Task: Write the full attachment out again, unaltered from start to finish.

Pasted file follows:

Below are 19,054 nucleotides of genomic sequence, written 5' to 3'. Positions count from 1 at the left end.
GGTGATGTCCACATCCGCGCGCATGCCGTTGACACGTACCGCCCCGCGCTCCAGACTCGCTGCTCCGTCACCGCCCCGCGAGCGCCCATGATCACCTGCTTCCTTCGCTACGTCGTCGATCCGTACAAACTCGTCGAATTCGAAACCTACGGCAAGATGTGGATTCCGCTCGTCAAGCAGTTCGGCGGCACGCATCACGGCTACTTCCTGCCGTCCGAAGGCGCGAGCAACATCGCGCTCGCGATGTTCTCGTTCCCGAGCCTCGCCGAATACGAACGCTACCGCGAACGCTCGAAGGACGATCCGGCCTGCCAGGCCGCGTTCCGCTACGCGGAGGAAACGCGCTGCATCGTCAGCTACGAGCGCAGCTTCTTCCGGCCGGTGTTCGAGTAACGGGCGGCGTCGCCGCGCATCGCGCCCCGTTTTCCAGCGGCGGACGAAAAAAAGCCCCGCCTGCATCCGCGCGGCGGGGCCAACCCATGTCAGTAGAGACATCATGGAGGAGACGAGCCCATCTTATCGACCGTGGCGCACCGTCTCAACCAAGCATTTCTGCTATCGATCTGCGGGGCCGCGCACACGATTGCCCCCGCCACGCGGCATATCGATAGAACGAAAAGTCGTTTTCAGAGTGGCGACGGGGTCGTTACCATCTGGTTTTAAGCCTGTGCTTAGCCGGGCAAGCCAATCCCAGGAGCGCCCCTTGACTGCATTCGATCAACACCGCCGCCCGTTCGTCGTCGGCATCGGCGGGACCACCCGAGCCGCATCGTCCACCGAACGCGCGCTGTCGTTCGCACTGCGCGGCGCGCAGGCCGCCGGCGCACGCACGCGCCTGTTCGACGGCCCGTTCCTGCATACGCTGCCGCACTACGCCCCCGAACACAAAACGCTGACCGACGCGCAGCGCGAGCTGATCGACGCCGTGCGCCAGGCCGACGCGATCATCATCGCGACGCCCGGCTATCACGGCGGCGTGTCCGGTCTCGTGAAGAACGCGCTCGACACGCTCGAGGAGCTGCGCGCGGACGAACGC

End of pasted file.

Below are 19,054 nucleotides of genomic sequence, written 5' to 3'. Positions count from 1 at the left end.
GGTGATGTCCACATCCGCGCGCATGCCGTTGACACGTACCGCCCCGCGCTCCAGACTCGCTGCTCCGTCACCGCCCCGCGAGCGCCCATGATCACCTGCTTCCTTCGCTACGTCGTCGATCCGTACAAACTCGTCGAATTCGAAACCTACGGCAAGATGTGGATTCCGCTCGTCAAGCAGTTCGGCGGCACGCATCACGGCTACTTCCTGCCGTCCGAAGGCGCGAGCAACATCGCGCTCGCGATGTTCTCGTTCCCGAGCCTCGCCGAATACGAACGCTACCGCGAACGCTCGAAGGACGATCCGGCCTGCCAGGCCGCGTTCCGCTACGCGGAGGAAACGCGCTGCATCGTCAGCTACGAGCGCAGCTTCTTCCGGCCGGTGTTCGAGTAACGGGCGGCGTCGCCGCGCATCGCGCCCCGTTTTCCAGCGGCGGACGAAAAAAAGCCCCGCCTGCATCCGCGCGGCGGGGCCAACCCATGTCAGTAGAGACATCATGGAGGAGACGAGCCCATCTTATCGACCGTGGCGCACCGTCTCAACCAAGCATTTCTGCTATCGATCTGCGGGGCCGCGCACACGATTGCCCCCGCCACGCGGCATATCGATAGAACGAAAAGTCGTTTTCAGAGTGGCGACGGGGTCGTTACCATCTGGTTTTAAGCCTGTGCTTAGCCGGGCAAGCCAATCCCAGGAGCGCCCCTTGACTGCATTCGATCAACACCGCCGCCCGTTCGTCGTCGGCATCGGCGGGACCACCCGAGCCGCATCGTCCACCGAACGCGCGCTGTCGTTCGCACTGCGCGGCGCGCAGGCCGCCGGCGCACGCACGCGCCTGTTCGACGGCCCGTTCCTGCATACGCTGCCGCACTACGCCCCCGAACACAAAACGCTGACCGACGCGCAGCGCGAGCTGATCGACGCCGTGCGCCAGGCCGACGCGATCATCATCGCGACGCCCGGCTATCACGGCGGCGTGTCCGGTCTCGTGAAGAACGCGCTCGACACGCTCGAGGAGCTGCGCGCGGACGAACGC